This month, Maclean’s has created two covers with two different prices—one at $8.81, the other at our regular price of $6.99—to reflect the 26 per cent gap between full-time wages paid to men and women in Canada.
It’s a cheeky way to draw attention to a gap that has barely budged in decades, but we’re not the first to do this.
In 2016, a group of students at the University of Queensland in Australia put on a bake sale. They called it the Gender Pay Gap Bake Sale, and they priced their cupcakes higher for men than women to illustrate Australia’s pay equity gap. The fierce social media backlash (“Kill all women” and “Females are f–king scum, they should be put down as babies” and “I want to rape these feminist c–ts with their f–king baked goods”) was so horrific it made international headlines. When we discussed the story during our Maclean’s news meeting at the time, we wondered what would happen if we tried it here in Canada.
So let’s see, shall we? After years of stasis, pay equity is having its moment as the next beat in the cadence of the #MeToo movement. Our hope is that these dual covers stir the kind of urgent conversation here that is already happening elsewhere around the world.
In England, Carrie Gracie, the BBC’s China editor, resigned earlier this year when her pay was revealed to be at least 50 per cent less than her two male counterparts, saying, “My managers had yet again judged that women’s work was worth much less than men’s.” #istandwithcarrie trended on Twitter.
In Iceland, after women walked out of work at precisely 2:38 p.m.—a full workday minus 30 per cent, to illustrate the pay gap there—the country enacted a new law that makes it mandatory for companies with 25 or more employees to show they provide equal pay.
WATCH: Canadian women on the gender pay gap, and how we can fix it
Glaring pay inequality in Hollywood has also stoked outrage—from Michelle Williams being paid 1,500 times less than co-star Mark Wahlberg to reshoot portions of All the Money in the World, to Grey’s Anatomy actress Ellen Pompeo revealing how she negotiated to become the highest-earning actress on TV. “If we’re going to invoke change,” Pompeo said, “that has to be part of it.”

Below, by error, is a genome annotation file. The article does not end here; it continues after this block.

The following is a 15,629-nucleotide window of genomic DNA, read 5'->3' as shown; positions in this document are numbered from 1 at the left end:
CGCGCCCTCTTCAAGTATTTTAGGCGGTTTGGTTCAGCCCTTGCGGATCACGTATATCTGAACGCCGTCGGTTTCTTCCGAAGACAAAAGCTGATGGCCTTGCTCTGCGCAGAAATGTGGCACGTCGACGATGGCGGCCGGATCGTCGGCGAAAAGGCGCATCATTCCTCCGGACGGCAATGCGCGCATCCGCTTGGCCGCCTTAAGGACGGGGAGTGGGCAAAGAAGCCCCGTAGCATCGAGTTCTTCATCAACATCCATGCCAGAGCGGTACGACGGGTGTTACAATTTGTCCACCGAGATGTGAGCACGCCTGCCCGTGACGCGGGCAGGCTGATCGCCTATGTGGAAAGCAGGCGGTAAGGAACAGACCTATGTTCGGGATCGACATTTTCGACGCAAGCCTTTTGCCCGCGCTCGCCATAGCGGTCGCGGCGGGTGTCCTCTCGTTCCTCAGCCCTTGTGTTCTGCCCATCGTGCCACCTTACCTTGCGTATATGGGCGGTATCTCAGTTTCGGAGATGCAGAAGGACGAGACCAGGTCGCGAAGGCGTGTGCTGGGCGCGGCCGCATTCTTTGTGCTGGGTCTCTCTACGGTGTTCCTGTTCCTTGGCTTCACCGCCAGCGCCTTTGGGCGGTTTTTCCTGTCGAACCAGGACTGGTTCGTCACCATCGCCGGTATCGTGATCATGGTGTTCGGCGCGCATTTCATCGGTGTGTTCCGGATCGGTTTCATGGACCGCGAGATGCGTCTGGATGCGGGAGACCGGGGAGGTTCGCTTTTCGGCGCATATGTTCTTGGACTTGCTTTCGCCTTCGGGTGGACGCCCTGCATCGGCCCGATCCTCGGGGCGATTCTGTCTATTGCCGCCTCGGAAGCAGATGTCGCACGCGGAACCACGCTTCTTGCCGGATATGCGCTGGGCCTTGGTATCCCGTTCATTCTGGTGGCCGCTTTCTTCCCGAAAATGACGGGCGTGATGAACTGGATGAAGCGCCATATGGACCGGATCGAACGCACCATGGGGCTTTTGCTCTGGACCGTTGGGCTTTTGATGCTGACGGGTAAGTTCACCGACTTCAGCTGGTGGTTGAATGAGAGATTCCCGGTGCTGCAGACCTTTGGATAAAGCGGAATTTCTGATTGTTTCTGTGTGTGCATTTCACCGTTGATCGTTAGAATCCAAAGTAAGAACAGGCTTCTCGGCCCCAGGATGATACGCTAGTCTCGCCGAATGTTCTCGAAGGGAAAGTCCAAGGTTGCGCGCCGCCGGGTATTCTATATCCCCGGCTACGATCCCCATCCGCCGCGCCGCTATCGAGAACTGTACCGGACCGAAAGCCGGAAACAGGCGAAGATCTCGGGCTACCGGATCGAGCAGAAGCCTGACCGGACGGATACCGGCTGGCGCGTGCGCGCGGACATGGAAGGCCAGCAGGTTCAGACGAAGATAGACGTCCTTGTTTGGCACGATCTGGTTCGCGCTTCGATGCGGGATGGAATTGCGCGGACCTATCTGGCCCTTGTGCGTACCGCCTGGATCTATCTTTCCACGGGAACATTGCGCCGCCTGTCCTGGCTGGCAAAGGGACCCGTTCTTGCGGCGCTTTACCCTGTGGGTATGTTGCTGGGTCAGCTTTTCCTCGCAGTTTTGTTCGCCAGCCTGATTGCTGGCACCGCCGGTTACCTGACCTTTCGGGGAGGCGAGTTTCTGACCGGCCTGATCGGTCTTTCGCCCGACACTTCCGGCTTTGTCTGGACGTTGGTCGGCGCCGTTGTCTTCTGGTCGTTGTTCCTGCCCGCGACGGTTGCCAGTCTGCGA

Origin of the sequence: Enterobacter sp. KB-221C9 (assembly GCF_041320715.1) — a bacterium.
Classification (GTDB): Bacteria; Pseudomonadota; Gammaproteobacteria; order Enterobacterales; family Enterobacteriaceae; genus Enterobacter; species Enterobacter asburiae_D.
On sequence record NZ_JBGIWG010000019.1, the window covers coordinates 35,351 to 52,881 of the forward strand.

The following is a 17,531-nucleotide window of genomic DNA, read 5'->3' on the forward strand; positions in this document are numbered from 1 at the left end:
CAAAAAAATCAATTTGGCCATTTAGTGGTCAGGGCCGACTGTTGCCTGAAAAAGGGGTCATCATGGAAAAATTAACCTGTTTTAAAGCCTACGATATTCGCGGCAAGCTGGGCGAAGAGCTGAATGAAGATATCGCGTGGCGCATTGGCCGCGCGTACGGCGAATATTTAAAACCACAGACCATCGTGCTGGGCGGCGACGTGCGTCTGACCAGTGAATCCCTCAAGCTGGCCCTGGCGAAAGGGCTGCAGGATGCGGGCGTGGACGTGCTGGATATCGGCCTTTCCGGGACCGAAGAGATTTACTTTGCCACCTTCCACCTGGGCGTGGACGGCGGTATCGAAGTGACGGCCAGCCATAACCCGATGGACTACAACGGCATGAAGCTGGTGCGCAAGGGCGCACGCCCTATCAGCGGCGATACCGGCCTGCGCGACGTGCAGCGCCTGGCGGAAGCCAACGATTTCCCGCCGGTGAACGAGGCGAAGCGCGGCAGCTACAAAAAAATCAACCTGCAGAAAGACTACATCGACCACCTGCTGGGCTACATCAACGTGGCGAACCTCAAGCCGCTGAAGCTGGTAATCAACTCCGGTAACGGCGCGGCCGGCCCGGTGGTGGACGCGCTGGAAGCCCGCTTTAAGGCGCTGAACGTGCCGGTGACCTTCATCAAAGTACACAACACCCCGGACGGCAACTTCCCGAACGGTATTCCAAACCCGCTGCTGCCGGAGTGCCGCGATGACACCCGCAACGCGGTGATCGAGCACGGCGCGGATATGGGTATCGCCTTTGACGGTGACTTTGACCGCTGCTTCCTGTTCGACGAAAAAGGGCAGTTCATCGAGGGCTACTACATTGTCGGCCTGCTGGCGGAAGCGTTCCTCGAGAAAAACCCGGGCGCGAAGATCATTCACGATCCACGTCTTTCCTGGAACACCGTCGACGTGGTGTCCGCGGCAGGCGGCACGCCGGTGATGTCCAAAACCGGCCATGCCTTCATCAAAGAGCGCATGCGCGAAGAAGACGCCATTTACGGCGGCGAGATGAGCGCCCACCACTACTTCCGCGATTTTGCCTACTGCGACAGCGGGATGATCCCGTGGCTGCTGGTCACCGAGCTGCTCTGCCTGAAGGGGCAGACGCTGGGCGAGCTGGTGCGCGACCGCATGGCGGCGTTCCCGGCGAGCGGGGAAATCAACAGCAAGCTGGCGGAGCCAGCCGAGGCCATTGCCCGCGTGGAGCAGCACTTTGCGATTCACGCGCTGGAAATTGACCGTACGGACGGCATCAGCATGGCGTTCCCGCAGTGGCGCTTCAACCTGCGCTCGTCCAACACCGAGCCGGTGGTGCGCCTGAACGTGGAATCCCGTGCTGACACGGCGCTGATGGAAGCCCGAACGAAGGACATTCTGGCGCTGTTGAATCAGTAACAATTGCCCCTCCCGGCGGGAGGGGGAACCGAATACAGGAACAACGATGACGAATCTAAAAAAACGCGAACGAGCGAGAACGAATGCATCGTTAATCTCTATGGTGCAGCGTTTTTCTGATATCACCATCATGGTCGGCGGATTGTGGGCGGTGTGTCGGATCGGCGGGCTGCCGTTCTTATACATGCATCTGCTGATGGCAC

In Canada, estimates for the pay equity gap range from eight per cent to as high as 50 per cent, depending on what you’re measuring (we went with 26 per cent for the cover as that Statistics Canada number compares full-time working women with full-time working men, a broad comparison capturing most workers in Canada). Important pay equity cases are being brought forward by women at Canada Post and the Ontario Provincial Police, and this year, the federal government promises to introduce long-awaited pay equity legislation for federally regulated industries.
Of course, setting a two-tiered magazine price for men and women reduces the complexity of gender at a time when society is only beginning to understand and embrace it. (Readers can of course choose to pay whichever cover price they want.) Research into the transgender pay gap is just beginning, but we know the gap is largest for women of colour and Indigenous women. With that in mind, the $1.82 differential in our cover prices this month is being donated to those for whom the pay gap is most extreme.
Last year, Indspire, an Indigenous-led charity that invests in Indigenous education, donated almost $12 million through 3,764 scholarships and bursaries to Indigenous students across Canada. It has agreed to direct Maclean’s readers’ contributions toward a scholarship for an Indigenous woman.
In the unknowable years that sit between the wage inequity of now and the moment that young woman enters the workforce, quite possibly the fiscal roots of the power imbalance will have finally been shaken. Can she hope to earn the same wage as the man sitting one desk over?
She will deserve nothing less.